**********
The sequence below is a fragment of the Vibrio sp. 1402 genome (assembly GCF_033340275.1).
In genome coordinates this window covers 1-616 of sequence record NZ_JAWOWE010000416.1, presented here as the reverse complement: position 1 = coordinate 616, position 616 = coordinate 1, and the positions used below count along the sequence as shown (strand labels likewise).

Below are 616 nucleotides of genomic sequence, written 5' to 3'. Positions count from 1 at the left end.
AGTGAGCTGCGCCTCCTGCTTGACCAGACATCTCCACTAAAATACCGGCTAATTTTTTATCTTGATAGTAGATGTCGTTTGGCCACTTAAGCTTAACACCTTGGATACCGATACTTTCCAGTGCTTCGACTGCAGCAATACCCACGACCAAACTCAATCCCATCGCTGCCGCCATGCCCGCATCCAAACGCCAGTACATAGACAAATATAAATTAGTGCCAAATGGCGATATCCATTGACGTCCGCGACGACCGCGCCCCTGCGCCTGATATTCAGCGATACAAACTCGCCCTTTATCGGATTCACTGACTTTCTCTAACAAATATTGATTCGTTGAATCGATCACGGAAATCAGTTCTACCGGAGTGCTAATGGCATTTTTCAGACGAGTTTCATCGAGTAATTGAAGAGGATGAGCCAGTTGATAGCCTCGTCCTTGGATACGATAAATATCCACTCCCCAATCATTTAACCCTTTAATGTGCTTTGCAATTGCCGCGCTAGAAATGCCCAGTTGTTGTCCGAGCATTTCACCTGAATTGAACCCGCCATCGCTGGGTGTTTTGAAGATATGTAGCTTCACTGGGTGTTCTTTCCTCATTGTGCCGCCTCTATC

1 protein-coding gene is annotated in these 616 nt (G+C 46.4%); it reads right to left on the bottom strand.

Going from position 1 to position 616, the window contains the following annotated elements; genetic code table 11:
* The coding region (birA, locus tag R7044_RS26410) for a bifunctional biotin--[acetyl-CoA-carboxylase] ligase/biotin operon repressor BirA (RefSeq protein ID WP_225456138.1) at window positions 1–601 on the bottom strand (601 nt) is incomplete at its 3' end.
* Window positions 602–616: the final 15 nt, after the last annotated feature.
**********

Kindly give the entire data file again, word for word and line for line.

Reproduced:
The sequence below is a fragment of the Vibrio sp. 1402 genome (assembly GCF_033340275.1).
In genome coordinates this window covers 1-616 of sequence record NZ_JAWOWE010000416.1, presented here as the reverse complement: position 1 = coordinate 616, position 616 = coordinate 1, and the positions used below count along the sequence as shown (strand labels likewise).

Below are 616 nucleotides of genomic sequence, written 5' to 3'. Positions count from 1 at the left end.
AGTGAGCTGCGCCTCCTGCTTGACCAGACATCTCCACTAAAATACCGGCTAATTTTTTATCTTGATAGTAGATGTCGTTTGGCCACTTAAGCTTAACACCTTGGATACCGATACTTTCCAGTGCTTCGACTGCAGCAATACCCACGACCAAACTCAATCCCATCGCTGCCGCCATGCCCGCATCCAAACGCCAGTACATAGACAAATATAAATTAGTGCCAAATGGCGATATCCATTGACGTCCGCGACGACCGCGCCCCTGCGCCTGATATTCAGCGATACAAACTCGCCCTTTATCGGATTCACTGACTTTCTCTAACAAATATTGATTCGTTGAATCGATCACGGAAATCAGTTCTACCGGAGTGCTAATGGCATTTTTCAGACGAGTTTCATCGAGTAATTGAAGAGGATGAGCCAGTTGATAGCCTCGTCCTTGGATACGATAAATATCCACTCCCCAATCATTTAACCCTTTAATGTGCTTTGCAATTGCCGCGCTAGAAATGCCCAGTTGTTGTCCGAGCATTTCACCTGAATTGAACCCGCCATCGCTGGGTGTTTTGAAGATATGTAGCTTCACTGGGTGTTCTTTCCTCATTGTGCCGCCTCTATC

1 protein-coding gene is annotated in these 616 nt (G+C 46.4%); it reads right to left on the bottom strand.

Going from position 1 to position 616, the window contains the following annotated elements; genetic code table 11:
* The coding region (birA, locus tag R7044_RS26410) for a bifunctional biotin--[acetyl-CoA-carboxylase] ligase/biotin operon repressor BirA (RefSeq protein ID WP_225456138.1) at window positions 1–601 on the bottom strand (601 nt) is incomplete at its 3' end.
* Window positions 602–616: the final 15 nt, after the last annotated feature.